Saturday, January 26, 2008

Homily: Jesus, Light to the Nations for the Third Sunday of Ordinary Time

Matthew was one of twelve apostles, a Jew, writing to his fellow Jews to convince them that Jesus is the expected Messiah.

Matthew describes Jesus’ journey to Galilee and quotes the prophet Isaiah 8, 23-9,1. Matthew sees Jesus as the fulfillment of this prophecy as a light to the nations who dispels the darkness of ignorance and death and brings life truth and salvation. This passage is also used as one of the readings on Christmas when we celebrate the birth of God made man.During the time of Isaiah, the territory of Zebulun and Naphtali had been devastated by the Assyrians in the period 734-721 B.C.. A great number of the Jews were driven into exile in Assyria and foreigners were moved into the region to colonize it. From this time on it is referred to as the "Galilee of the Gentiles". This is the land that would be the first to receive the light of Christ’s preaching.

Jesus begins his public ministry with the words "Repent, for the Kingdom of heaven is at hand." Repentance is necessary to clear away the obstacles that prevent the light from reaching our souls.

Then he invites his disciples to proclaim the Kingdom of Heaven. He begins to lay the foundation of his Church which is called to be a sign of God’s Kingdom, a sign of the Light’s Presence by calling his first apostles.

Christ calls each of us to be his light in the world. Evangelization is the work of every member of the Church, not just the Pope, bishops and priests. We share the light of Christ by our fidelity to and witnessing to the truth of the teachings of Jesus and his Church. We share the light of Christ by through our kindness, perseverance in the midst of struggle, and forgiveness.

When he visited Denver in 1993, Pope John Paul II said that this marvelous world so loved by the Father “is the theater of a never ending battle being waged for our dignity and identity as free, spiritual beings.” He spoke of a ``culture of death'' that seeks to impose itself on our desire to live, and live to the full. There are those who reject the light of life, preferring ``the fruitless works of darkness'' (Eph 5:11). Their harvest is injustice, discrimination, exploitation, deceit, violence.” In every age, this results in the death of innocents. He cited examples in the twentieth century of “genocide, 'final solutions', 'ethnic cleansings' and the massive taking of lives of human beings event before they are born, or before they reach the natural point of death.
“The family especially is under attack. And the sacred character of human life denied. Naturally the weakest members of society are the most at risk: the unborn, children, the sick, the handicapped, the old, the poor and unemployed, the immigrant and refugee…”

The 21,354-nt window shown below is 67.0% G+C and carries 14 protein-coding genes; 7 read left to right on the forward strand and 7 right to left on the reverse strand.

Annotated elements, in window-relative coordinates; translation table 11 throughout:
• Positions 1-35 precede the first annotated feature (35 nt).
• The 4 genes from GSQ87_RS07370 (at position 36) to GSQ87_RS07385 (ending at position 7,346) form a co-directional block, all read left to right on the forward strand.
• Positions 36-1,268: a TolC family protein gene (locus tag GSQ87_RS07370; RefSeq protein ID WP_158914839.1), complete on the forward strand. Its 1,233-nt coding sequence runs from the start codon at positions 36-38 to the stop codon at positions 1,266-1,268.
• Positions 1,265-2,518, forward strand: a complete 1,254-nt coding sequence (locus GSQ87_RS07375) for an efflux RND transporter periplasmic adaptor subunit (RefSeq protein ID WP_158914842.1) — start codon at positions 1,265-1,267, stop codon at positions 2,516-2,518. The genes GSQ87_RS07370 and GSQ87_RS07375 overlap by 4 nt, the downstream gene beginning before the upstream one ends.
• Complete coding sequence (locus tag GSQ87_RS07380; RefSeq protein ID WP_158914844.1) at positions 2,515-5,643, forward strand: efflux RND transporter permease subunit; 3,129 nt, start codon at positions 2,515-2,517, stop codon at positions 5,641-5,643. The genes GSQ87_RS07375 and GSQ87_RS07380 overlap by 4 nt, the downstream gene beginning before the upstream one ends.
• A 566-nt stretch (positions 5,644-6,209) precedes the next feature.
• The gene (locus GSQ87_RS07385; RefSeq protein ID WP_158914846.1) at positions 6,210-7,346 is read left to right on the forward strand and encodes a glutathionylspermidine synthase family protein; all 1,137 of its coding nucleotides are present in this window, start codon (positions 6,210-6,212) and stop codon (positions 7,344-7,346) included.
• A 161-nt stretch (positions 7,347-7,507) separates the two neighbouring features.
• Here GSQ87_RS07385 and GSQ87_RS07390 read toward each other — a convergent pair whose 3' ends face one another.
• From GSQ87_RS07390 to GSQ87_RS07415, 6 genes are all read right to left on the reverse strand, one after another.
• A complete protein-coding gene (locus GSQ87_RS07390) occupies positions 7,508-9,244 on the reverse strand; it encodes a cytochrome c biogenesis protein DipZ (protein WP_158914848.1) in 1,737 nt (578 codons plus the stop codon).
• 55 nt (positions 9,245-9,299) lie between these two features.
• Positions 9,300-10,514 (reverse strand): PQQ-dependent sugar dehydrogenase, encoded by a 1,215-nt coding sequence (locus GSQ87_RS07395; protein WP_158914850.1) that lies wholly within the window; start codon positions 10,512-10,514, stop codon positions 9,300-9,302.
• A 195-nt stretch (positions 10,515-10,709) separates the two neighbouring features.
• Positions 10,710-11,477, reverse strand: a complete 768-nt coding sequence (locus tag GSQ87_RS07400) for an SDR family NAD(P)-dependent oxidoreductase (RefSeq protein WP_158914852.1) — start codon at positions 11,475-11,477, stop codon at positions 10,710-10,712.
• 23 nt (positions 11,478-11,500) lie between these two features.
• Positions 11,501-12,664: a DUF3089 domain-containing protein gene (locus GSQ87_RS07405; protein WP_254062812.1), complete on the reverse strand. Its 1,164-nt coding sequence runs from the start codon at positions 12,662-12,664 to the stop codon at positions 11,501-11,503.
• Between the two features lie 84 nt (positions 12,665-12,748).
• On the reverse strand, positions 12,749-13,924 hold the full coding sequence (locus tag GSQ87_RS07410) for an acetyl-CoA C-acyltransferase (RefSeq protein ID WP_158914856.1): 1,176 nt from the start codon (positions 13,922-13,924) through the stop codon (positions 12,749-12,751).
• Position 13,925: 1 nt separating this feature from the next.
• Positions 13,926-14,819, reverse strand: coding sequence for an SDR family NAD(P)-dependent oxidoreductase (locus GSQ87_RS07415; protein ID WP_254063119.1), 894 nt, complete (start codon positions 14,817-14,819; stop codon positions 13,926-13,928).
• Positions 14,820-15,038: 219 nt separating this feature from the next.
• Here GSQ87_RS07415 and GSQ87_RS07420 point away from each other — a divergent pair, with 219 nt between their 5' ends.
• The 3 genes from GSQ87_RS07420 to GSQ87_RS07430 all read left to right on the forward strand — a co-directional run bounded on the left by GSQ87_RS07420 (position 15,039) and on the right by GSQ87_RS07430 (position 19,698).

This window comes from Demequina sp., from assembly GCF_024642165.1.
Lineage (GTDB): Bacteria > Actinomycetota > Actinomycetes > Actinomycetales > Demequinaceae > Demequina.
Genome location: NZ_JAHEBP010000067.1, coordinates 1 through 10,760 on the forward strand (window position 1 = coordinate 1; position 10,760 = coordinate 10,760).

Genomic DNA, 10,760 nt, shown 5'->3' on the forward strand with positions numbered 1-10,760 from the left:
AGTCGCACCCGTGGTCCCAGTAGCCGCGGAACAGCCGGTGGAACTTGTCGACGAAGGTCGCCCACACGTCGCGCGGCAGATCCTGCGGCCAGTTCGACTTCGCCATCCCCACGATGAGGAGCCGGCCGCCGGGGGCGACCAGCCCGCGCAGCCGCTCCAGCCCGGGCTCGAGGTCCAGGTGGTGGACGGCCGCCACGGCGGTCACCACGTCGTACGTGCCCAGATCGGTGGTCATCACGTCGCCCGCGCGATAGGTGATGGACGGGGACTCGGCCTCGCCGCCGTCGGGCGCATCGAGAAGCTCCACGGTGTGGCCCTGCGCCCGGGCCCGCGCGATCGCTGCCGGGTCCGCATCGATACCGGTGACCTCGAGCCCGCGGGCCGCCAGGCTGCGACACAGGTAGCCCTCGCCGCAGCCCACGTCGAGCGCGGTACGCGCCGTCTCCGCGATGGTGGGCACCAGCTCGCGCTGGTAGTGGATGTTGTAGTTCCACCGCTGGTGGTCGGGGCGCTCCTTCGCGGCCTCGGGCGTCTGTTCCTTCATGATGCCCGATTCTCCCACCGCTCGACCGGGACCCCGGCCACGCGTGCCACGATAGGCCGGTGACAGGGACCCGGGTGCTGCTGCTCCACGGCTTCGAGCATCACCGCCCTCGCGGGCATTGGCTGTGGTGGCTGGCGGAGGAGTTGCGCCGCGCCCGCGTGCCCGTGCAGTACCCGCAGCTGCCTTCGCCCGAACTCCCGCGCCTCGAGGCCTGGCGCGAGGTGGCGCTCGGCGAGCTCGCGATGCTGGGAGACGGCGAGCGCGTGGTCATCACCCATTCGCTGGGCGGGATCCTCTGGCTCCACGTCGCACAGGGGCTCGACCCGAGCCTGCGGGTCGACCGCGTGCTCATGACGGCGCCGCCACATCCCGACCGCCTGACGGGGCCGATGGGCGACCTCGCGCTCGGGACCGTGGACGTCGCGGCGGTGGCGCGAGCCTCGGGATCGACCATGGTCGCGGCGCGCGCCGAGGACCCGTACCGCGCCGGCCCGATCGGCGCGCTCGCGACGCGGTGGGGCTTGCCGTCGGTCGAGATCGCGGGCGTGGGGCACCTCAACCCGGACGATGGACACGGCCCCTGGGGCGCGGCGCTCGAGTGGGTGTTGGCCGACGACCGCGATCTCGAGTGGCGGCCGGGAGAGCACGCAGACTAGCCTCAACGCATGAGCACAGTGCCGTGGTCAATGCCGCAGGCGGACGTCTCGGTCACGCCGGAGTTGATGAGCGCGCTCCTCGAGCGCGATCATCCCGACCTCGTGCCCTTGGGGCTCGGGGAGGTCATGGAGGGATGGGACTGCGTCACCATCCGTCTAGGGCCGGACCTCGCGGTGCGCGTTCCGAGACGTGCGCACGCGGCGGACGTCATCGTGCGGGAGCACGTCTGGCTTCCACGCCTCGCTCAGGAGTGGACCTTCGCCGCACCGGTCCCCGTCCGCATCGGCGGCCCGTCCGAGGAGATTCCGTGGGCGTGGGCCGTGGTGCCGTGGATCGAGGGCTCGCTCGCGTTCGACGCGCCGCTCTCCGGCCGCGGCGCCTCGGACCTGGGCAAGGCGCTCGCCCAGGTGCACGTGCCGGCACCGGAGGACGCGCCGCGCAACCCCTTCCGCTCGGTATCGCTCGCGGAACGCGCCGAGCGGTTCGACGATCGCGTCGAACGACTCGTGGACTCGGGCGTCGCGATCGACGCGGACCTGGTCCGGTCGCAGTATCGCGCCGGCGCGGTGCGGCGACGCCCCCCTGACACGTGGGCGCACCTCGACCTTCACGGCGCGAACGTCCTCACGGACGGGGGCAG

He called on young people to put their energy and youthful ideals into spreading the Gospel of Life and warned of the devastating consequences for themselves and society if they failed by saying “Woe to you if you do not succeed in defending life.”

The Gospel is not meant to be hidden out of fear or indifference. It is not just a private affair between us and God. The Gospel is like a lamp placed on a stand so that people may see its light and give praise to our heavenly Father (cf. Mt 5:15-16). In his Gospel John writes "this life was the light of the human race; the light shines in the darkness, and the darkness has not overcome it'' (Jn 1:4-5).

The Lord can use us despite our weaknesses to be instruments of his light and salvation. We are frail and sinful human beings, but we can point to the Light beyond us, to the Light that is Jesus Christ.

Jesus calls today to be Light and to bring the Light into that darkness. Ultimately we will win since we believe that Life is more powerful than the forces of death; they know that the Truth is more powerful than darkness; that Love is stronger than death (cf. Song 6:8). The light of the culture of life will overcome the darkness of the culture of death.

The Book of Revelation describes Mary, as the Woman clothed with the sun (cf. Rev 12:1). That light is the light of Christ. With her Son she does battle against the Dragon, a symbol of Satan and the forces of the culture of death. This book speaks of the final victory of life over death. We call on our Blessed Mother today to help remove the obstacles that prevent us from experiencing the light in its’ fullness and announce to others by the way we live: "The Lord is my light and my salvation".

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